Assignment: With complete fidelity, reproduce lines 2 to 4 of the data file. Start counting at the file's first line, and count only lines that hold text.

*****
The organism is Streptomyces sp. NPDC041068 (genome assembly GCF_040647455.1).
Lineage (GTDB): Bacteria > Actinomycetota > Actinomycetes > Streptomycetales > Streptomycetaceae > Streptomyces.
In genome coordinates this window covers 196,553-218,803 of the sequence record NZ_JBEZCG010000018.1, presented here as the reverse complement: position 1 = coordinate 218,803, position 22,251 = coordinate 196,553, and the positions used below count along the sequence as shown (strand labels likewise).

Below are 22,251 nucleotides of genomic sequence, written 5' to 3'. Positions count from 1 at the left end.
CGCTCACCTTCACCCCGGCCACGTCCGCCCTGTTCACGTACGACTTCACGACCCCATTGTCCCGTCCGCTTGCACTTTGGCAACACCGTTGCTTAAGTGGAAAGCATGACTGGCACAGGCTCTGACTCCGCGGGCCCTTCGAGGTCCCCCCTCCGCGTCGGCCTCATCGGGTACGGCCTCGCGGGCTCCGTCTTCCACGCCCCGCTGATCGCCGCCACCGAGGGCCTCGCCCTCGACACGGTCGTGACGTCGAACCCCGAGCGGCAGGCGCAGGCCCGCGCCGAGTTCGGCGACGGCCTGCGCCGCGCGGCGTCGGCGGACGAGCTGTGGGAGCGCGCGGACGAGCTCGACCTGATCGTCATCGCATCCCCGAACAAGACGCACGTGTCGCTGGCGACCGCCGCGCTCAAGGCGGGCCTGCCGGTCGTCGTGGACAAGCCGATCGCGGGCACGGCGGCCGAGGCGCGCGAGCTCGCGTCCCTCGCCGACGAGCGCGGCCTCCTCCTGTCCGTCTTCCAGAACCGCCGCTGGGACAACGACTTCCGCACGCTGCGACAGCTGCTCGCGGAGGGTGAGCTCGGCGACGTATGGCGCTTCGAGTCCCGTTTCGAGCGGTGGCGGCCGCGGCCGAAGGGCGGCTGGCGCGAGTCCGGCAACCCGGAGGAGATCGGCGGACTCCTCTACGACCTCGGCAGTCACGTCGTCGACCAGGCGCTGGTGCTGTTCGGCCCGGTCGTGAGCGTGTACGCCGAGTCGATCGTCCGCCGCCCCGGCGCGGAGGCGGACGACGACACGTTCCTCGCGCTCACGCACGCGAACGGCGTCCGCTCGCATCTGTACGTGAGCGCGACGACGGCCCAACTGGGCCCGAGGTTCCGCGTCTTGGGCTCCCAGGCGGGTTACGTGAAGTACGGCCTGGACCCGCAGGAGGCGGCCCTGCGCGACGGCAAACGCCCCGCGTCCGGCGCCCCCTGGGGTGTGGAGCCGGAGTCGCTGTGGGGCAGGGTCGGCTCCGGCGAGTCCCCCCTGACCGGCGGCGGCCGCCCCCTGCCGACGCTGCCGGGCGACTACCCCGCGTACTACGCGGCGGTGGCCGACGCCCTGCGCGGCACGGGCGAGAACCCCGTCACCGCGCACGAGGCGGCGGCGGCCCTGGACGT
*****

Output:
Lineage (GTDB): Bacteria > Actinomycetota > Actinomycetes > Streptomycetales > Streptomycetaceae > Streptomyces.
In genome coordinates this window covers 196,553-218,803 of the sequence record NZ_JBEZCG010000018.1, presented here as the reverse complement: position 1 = coordinate 218,803, position 22,251 = coordinate 196,553, and the positions used below count along the sequence as shown (strand labels likewise).

Below are 22,251 nucleotides of genomic sequence, written 5' to 3'. Positions count from 1 at the left end.